Antiarrhythmic drugs were given to 9 horses (all of which were in group 2 or group 3), 6 of which converted to sinus rhythm. Two horses that had R-on-T in the ECG died shortly after initiation of antiarrhythmic treatment. An accelerated idioventricular rhythm persisted in 1 horse for at least 8 months and failed to respond to antiarrhythmic drugs. Ventricular premature depolarizations resolved or decreased considerably in frequency in 11 horses without the administration of antiarrhythmic agents. Treatment in these horses included therapy for any underlying systemic disease, corticosteroids, nonsteroidal antiinflammatory drugs, or stall rest. The remaining horse was euthanatized several hours after hospitalization.

Five horses died or were euthanatized either during hospitalization or several months after being discharged. Myocardial lesions were identified at necropsy in 2 horses.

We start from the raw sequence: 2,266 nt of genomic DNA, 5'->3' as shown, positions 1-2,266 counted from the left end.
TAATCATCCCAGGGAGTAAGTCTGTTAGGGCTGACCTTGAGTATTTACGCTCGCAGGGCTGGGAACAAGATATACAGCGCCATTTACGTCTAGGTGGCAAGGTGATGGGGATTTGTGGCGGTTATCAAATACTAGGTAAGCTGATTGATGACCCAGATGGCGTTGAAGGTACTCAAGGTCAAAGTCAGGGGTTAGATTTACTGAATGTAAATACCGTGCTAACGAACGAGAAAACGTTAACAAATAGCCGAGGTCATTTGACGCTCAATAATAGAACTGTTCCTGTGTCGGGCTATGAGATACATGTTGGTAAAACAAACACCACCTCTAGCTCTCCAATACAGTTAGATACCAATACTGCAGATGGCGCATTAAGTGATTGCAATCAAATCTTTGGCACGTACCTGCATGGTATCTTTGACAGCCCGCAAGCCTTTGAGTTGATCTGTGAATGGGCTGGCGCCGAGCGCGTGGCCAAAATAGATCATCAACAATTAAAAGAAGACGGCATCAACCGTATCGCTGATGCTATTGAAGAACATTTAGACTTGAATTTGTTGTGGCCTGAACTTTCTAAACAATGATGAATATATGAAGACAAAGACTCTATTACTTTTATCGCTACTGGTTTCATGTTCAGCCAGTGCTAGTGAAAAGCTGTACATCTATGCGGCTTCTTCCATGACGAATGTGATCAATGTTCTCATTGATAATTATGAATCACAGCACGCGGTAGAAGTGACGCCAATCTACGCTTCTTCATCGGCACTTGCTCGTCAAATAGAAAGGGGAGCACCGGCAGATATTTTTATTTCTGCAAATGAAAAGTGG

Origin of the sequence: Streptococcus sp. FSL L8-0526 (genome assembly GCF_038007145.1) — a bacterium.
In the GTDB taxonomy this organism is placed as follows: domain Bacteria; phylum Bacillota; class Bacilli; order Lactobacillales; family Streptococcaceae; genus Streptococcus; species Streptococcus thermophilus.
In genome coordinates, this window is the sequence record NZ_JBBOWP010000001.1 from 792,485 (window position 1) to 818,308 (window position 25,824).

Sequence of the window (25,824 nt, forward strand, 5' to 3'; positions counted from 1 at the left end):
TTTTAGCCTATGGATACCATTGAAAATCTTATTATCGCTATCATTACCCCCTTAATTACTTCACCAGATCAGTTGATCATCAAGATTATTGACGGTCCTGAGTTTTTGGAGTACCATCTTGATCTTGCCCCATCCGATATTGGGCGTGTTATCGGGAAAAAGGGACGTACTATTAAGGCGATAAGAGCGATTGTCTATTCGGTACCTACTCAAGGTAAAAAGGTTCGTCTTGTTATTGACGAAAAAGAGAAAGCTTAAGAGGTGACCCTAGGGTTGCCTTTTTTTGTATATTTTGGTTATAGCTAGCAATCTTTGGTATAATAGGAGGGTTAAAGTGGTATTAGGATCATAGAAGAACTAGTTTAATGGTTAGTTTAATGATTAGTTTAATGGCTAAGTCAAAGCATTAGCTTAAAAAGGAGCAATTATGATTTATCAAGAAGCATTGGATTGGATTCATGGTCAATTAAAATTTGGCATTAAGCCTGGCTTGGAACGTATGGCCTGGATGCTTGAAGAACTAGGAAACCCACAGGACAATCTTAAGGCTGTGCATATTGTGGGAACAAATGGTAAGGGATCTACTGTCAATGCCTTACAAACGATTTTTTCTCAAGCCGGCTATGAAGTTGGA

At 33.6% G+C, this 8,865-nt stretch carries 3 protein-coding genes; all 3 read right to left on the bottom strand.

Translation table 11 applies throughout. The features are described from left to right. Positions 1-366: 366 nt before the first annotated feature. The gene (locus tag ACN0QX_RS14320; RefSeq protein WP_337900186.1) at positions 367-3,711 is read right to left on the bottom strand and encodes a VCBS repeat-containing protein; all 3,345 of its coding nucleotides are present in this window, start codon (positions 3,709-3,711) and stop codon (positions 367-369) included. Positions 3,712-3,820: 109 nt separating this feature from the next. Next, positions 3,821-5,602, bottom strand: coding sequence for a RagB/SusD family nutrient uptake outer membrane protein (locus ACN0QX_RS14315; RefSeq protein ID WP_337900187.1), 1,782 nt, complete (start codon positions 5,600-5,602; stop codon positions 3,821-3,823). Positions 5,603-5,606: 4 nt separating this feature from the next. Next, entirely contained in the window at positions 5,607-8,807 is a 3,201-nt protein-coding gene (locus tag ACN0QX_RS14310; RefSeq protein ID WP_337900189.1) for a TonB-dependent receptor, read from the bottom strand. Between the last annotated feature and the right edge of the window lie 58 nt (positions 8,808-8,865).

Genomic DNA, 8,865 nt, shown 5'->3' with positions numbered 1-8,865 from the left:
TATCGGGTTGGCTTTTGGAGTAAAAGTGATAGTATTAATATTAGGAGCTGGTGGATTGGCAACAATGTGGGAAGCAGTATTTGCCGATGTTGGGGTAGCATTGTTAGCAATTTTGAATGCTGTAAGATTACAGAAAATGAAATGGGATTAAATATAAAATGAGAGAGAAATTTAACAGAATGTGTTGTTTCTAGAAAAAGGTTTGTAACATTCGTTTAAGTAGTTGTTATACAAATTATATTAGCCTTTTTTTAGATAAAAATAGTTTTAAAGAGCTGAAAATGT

Free access
in Journal of the American Veterinary Medical Association

Summary

Medical records of 46 horses with jugular vein thrombophlebitis that were evaluated ultrasonographically were reviewed. The ultrasonographic appearance of the thrombus within the jugular vein was classified as noncavitating if it had uniform low to medium amplitude echoes, or as cavitating if it was heterogenous with anechoic to hypoechoic areas representing fluid or necrotic areas within the thrombus, and/or hyperechoic areas representing gas. Signs of pain on palpation of the affected vein (P < 0.001), heat over the vein (P = 0.001), and swelling of the vein (P < 0.05) were significantly associated with the ultrasonographic detection of a cavitating lesion. Ultrasonography also was useful for selecting a site for aspiration of a specimen for bacteriologic culturing and susceptibility testing.

Free access
in Journal of the American Veterinary Medical Association
in Journal of the American Veterinary Medical Association
in Journal of the American Veterinary Medical Association